Universal Design for Learning, especially for those with Hearing, Visual and Physical Impairments: the needs of those with impairments that impede access to and engagement with digital resources must be addressed as well, through a range of tools and strategies such as headsets, assistive devices, free speech-to-text and text-to-speech apps, and training and user support in how to tap and employ them.

Tools for Visual Learners: Many learners, whether due to cognitive preferences or impairments, benefit greatly from tools that enable them to learn from as well as communicate their own ideas visually. “Idea mapping” tools like Inspiration and Kidspiration are important for their full inclusion.

Voice and Agency: The spirit in which these supports are provided is as crucial as the supports themselves. To the extent that the approach of the digital equity resource provider to the learner is not respectful and culturally responsive, and if the core purpose is anything less than empowerment of the underserved, to that same extent the value of even greatly improved digital access will be diminished. NCDE urges that digital equity initiatives be owned and shaped by those who otherwise have lacked voice and agency.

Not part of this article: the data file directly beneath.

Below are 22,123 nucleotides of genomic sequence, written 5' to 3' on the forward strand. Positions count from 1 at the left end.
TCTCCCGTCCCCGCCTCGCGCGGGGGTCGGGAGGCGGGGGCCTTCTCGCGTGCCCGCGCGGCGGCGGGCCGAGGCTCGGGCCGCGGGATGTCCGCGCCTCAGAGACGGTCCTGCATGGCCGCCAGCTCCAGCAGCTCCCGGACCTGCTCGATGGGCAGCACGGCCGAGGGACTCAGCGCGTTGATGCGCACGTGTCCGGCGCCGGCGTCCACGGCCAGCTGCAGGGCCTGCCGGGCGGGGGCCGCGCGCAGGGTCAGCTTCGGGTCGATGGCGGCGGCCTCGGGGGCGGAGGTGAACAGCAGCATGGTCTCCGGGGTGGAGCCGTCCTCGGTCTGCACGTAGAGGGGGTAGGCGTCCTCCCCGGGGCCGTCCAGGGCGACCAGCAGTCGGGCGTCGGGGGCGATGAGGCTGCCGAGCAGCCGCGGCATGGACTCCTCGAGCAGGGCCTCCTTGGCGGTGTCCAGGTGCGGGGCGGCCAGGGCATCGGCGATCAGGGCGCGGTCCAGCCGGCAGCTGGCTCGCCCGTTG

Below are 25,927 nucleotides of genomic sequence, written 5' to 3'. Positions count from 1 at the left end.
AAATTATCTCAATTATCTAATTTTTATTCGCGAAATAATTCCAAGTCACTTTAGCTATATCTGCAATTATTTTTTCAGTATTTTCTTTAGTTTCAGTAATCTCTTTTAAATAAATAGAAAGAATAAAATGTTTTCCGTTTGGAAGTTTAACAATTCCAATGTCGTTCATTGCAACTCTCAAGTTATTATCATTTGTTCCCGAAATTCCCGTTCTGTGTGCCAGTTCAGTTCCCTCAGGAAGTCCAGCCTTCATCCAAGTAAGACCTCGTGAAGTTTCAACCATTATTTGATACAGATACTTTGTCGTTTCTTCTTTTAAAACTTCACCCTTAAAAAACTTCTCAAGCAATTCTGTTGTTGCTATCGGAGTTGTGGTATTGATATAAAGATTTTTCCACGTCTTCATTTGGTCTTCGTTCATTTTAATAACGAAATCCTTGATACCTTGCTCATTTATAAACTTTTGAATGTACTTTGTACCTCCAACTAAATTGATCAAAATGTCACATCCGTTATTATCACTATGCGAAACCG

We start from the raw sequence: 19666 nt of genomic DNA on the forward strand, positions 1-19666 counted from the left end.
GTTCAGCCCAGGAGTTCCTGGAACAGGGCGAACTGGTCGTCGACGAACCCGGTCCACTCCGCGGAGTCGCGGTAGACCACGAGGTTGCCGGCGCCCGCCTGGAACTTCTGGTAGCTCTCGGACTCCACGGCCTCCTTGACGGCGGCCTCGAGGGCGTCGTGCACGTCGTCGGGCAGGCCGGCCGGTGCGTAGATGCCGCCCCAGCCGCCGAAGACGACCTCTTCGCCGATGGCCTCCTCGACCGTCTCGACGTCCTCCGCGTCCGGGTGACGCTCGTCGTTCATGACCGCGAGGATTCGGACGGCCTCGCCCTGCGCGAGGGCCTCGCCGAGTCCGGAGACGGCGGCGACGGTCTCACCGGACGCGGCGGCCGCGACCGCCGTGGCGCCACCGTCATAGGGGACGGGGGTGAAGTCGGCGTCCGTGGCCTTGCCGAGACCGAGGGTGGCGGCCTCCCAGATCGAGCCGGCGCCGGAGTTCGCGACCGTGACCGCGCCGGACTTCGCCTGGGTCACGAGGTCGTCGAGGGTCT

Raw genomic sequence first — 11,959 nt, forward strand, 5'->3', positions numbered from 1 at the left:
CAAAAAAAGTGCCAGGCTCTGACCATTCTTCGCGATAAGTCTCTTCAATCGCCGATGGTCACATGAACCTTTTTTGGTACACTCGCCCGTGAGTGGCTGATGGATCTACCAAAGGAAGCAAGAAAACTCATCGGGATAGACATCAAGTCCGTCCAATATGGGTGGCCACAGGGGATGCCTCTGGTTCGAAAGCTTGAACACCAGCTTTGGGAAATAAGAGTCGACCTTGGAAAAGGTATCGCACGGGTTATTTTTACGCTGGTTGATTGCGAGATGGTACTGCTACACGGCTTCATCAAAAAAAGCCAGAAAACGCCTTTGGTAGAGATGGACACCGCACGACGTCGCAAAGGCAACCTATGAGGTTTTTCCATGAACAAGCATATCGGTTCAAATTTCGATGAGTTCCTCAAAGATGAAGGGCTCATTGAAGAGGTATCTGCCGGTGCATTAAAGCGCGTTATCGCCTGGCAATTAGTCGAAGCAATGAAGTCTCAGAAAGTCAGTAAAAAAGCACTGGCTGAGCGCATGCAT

Evaluation: To ensure that local systemic digital equity efforts are effective, local decision makers need to fully incorporate investments in robust, ongoing formative evaluation, to garner promising and proven practices, inform our decisions, celebrate our successes, and keep our “eyes on the prize” of moving the dials that matter, in terms of educational and economic opportunity, civic engagement and community vitality and self-determination.

Through our Operation Lemonade initiative, we’re mobilizing funders to support sustained investments in systemic digital equity in lower-income communities, well-informed and led by networks and organizations of the under-represented.